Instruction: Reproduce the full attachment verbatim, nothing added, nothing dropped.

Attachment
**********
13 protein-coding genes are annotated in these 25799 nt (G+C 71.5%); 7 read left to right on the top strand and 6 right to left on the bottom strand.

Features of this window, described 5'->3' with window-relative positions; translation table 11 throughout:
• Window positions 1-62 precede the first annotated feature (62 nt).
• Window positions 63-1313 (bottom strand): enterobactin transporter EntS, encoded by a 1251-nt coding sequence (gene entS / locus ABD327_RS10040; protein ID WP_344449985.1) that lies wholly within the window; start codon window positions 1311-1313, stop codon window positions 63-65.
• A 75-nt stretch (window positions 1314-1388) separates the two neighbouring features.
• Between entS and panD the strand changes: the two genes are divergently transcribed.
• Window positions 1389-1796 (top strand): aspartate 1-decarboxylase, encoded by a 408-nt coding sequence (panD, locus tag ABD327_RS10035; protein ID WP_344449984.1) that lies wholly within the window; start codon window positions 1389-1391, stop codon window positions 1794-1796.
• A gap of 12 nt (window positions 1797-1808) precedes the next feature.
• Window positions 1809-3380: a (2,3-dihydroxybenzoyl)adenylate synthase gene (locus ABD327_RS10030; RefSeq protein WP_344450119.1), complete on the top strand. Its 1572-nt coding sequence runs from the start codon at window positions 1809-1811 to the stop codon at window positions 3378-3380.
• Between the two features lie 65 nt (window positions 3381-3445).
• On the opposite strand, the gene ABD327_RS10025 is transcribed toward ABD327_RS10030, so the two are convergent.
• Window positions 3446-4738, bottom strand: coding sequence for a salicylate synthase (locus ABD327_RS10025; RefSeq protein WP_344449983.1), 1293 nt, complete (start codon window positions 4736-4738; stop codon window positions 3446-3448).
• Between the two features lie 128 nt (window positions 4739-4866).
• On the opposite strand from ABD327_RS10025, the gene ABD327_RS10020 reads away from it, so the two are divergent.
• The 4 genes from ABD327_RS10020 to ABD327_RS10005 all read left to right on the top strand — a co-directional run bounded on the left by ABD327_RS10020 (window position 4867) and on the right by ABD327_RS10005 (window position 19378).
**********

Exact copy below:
13 protein-coding genes are annotated in these 25799 nt (G+C 71.5%); 7 read left to right on the top strand and 6 right to left on the bottom strand.

Features of this window, described 5'->3' with window-relative positions; translation table 11 throughout:
• Window positions 1-62 precede the first annotated feature (62 nt).
• Window positions 63-1313 (bottom strand): enterobactin transporter EntS, encoded by a 1251-nt coding sequence (gene entS / locus ABD327_RS10040; protein ID WP_344449985.1) that lies wholly within the window; start codon window positions 1311-1313, stop codon window positions 63-65.
• A 75-nt stretch (window positions 1314-1388) separates the two neighbouring features.
• Between entS and panD the strand changes: the two genes are divergently transcribed.
• Window positions 1389-1796 (top strand): aspartate 1-decarboxylase, encoded by a 408-nt coding sequence (panD, locus tag ABD327_RS10035; protein ID WP_344449984.1) that lies wholly within the window; start codon window positions 1389-1391, stop codon window positions 1794-1796.
• A gap of 12 nt (window positions 1797-1808) precedes the next feature.
• Window positions 1809-3380: a (2,3-dihydroxybenzoyl)adenylate synthase gene (locus ABD327_RS10030; RefSeq protein WP_344450119.1), complete on the top strand. Its 1572-nt coding sequence runs from the start codon at window positions 1809-1811 to the stop codon at window positions 3378-3380.
• Between the two features lie 65 nt (window positions 3381-3445).
• On the opposite strand, the gene ABD327_RS10025 is transcribed toward ABD327_RS10030, so the two are convergent.
• Window positions 3446-4738, bottom strand: coding sequence for a salicylate synthase (locus ABD327_RS10025; RefSeq protein WP_344449983.1), 1293 nt, complete (start codon window positions 4736-4738; stop codon window positions 3446-3448).
• Between the two features lie 128 nt (window positions 4739-4866).
• On the opposite strand from ABD327_RS10025, the gene ABD327_RS10020 reads away from it, so the two are divergent.
• The 4 genes from ABD327_RS10020 to ABD327_RS10005 all read left to right on the top strand — a co-directional run bounded on the left by ABD327_RS10020 (window position 4867) and on the right by ABD327_RS10005 (window position 19378).